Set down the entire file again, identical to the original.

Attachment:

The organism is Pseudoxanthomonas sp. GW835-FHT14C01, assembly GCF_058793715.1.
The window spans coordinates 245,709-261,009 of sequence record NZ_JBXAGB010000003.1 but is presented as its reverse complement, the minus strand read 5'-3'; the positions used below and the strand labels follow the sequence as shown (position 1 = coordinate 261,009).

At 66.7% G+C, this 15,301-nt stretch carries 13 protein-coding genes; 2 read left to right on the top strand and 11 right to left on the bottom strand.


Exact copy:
The organism is Pseudoxanthomonas sp. GW835-FHT14C01, assembly GCF_058793715.1.
The window spans coordinates 245,709-261,009 of sequence record NZ_JBXAGB010000003.1 but is presented as its reverse complement, the minus strand read 5'-3'; the positions used below and the strand labels follow the sequence as shown (position 1 = coordinate 261,009).

At 66.7% G+C, this 15,301-nt stretch carries 13 protein-coding genes; 2 read left to right on the top strand and 11 right to left on the bottom strand.